Where libraries still have a card catalog, where cows are a part of city traffic, and where riots took place in 2012.  About a close-lipped town with a history.  About a guy in distress and a short flight with KBZ Air.

I knew when I decided to come to Sittwe that it would be very unlikely that I would get as much as a glimpse beyond the façade of Sittwe and that’s exactly what happened.

I arrived mid day after a 2 hour flight from Yangon with KBZ Air.  KBZ must be quite an institution as I had seen the sign only on KBZ Banks so far.

Yangon Airport is small enough to combine national and international travels in just two terminals under one roof.  I arrived way early with a most unusual character in tow whom I had met at the Thanlwin Guesthouse who was leaving the country that morning as well:  He is a born-again Christian from the US which he will tell anyone who will listen within the first few minutes of a conversation.  He was on a vacation trip with his Philippine wife who was not allowed into the country as supposedly some visa regulations had changed on them overnight.  They quickly had to separate in Malaysia where she was refused continuation of their trip.  He had to continue his trip and she had to stay behind with relatives.  Everything possible went wrong for him.  For starters, he had the phone, she had the charger…  He was overcharged on a flight, etc.  He spent day after day at the Thanlwin Guesthouse trying to straighten out logistics not ever setting foot into town safe one trip down the block to the neighborhood church…  I felt for him but I was also thinking that he did nobody a favor by his distress.  All of his problems would have waited for a week and he could have had a good time in Yangon at least bringing his wife some good photos and some good stories to tell…  But he probably felt that that would have been a very un-Christian thing to do.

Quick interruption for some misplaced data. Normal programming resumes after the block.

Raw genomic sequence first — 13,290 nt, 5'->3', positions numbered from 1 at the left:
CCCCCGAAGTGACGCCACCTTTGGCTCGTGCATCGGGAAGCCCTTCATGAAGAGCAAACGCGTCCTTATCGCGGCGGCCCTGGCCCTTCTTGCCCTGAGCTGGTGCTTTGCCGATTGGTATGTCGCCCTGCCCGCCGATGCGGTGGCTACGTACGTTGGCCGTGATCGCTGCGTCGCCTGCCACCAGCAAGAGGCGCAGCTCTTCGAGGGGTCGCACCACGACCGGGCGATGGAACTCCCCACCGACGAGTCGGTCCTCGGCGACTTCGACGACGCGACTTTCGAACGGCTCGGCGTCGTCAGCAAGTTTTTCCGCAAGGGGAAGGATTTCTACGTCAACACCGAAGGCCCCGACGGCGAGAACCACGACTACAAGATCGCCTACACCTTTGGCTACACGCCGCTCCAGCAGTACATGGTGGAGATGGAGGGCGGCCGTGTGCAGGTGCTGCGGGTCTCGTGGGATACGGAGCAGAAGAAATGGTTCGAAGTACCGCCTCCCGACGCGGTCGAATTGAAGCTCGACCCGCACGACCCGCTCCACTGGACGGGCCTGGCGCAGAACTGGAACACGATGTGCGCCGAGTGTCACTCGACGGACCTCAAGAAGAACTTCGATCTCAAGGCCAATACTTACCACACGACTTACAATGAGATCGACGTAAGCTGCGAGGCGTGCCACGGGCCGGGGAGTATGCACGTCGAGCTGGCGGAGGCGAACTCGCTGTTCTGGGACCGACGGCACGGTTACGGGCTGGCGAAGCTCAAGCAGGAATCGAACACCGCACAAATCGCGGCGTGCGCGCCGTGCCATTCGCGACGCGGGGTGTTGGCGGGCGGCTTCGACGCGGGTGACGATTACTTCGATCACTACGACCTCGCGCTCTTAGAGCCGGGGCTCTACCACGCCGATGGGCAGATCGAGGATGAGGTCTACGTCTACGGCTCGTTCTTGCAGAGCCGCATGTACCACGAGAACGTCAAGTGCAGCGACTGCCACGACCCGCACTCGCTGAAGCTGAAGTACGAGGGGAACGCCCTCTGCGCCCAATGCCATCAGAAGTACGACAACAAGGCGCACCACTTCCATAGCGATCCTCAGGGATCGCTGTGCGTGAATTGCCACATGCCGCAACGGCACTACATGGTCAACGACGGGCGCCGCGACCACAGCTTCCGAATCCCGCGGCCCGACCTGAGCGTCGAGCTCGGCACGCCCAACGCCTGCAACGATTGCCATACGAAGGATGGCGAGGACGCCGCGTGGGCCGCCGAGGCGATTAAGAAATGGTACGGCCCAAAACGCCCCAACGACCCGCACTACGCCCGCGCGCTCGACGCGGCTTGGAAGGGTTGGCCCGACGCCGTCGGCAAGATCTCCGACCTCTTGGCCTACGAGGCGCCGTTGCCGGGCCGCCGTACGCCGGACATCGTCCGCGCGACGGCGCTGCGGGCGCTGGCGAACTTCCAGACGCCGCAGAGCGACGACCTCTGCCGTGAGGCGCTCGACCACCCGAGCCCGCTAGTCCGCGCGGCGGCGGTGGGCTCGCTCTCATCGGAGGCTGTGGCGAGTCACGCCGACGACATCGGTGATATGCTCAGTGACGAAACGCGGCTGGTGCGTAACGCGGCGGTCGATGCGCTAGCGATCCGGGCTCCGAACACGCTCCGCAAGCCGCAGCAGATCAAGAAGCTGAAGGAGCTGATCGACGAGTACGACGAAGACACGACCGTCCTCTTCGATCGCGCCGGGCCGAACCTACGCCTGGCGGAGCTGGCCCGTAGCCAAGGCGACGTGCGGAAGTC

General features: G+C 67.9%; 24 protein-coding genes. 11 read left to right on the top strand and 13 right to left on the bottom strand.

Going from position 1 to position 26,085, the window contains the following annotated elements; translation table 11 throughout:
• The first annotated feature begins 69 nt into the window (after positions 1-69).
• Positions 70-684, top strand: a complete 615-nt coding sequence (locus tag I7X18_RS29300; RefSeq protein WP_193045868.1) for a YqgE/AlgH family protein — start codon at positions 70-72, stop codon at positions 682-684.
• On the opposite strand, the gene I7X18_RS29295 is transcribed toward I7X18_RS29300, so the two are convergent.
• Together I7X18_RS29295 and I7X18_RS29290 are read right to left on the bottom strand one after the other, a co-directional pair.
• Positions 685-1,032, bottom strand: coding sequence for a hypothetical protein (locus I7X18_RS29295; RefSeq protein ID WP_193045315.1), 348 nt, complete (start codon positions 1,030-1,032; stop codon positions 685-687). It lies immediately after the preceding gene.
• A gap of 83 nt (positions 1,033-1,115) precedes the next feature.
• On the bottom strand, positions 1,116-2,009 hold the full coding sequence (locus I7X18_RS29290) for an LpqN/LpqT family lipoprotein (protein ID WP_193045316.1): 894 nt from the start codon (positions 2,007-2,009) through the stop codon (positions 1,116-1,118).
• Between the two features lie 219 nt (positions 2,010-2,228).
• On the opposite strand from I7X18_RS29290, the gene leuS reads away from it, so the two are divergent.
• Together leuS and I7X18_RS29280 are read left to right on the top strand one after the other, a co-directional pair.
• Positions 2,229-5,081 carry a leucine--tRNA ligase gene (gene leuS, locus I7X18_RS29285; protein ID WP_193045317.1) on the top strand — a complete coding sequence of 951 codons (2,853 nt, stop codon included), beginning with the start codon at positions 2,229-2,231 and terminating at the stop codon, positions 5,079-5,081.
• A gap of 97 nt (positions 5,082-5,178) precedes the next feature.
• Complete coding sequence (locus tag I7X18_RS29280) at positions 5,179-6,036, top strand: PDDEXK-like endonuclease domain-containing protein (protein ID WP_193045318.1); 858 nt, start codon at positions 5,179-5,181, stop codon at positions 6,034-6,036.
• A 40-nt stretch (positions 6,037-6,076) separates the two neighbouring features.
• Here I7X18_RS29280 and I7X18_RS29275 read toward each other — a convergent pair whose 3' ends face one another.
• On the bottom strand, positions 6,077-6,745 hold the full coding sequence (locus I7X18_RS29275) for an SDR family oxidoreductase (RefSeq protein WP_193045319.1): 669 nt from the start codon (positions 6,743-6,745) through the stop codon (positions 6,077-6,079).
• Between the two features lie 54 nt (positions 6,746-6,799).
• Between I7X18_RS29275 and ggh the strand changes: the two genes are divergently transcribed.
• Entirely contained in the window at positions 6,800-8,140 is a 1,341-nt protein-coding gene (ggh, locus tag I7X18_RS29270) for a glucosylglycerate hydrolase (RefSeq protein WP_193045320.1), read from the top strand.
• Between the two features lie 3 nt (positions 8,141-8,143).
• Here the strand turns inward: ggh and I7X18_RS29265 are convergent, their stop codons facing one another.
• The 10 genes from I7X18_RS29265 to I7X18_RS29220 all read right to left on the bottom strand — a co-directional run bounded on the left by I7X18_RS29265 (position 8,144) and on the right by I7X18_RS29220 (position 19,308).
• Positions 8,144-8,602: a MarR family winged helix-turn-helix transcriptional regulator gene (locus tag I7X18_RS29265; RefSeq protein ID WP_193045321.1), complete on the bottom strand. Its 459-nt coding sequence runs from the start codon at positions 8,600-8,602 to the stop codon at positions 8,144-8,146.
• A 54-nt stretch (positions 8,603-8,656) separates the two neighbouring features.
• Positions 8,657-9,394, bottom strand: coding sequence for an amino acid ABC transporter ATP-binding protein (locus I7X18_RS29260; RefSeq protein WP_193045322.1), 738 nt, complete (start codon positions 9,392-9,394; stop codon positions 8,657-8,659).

I was early.  When the KBZ counter opened, I had my luggage taken and I had a sticker put on my shirt.  I only hoped that this would help me get into the right plane, as none of the announcements which eventually mumbled through the loudspeakers were in English.  I did get onto the right plane, a small propeller plane with only about 10 passengers.  We picked up the majority of travelers at our first stop in Thandwe , a beach resort town famous among tourists.  It was quite stunning how the landing strip in Thandwe was located perpendicular to the coast line cutting right through the beach area.  You could literally walk out of the airport bathing suit in hand, down to the Indian Ocean!

Sittwe too, is located right off the Bay of Bengal and is part of a larger delta area.  We were left off on the air field and allowed to walk to the main building.  There was no luggage belt.  The luggage was eventually just dropped outside the main building for all of us to pick up.  The onslaught of taxi and tri-shaw drivers is instant, of course.  I picked one who spoke some English who took me to a tuk tuk (a small truck equipped with two benches along the sides.  Think of it as a shared taxi.  For locals those fill up to the brim going through town on a hop-on hop-off basis.  When you are a foreigner you usually pay for one by yourself.  I was quoted $5 to the hotel. No way!  I did not know my way around but I knew that the airport was no further than 2 km from town.  I bargained him down to $3.  Most likely a fair deal for both of us.  The first hotel was full.  Wow, off season and full.  I have a feeling that is due to the fact that it got good mention in the LP.  But just around the corner there were more hotels.  And what do I care?  Sittwe is only for one night.  Nobody would come here if it were not the starting port to get to Mrauk-U.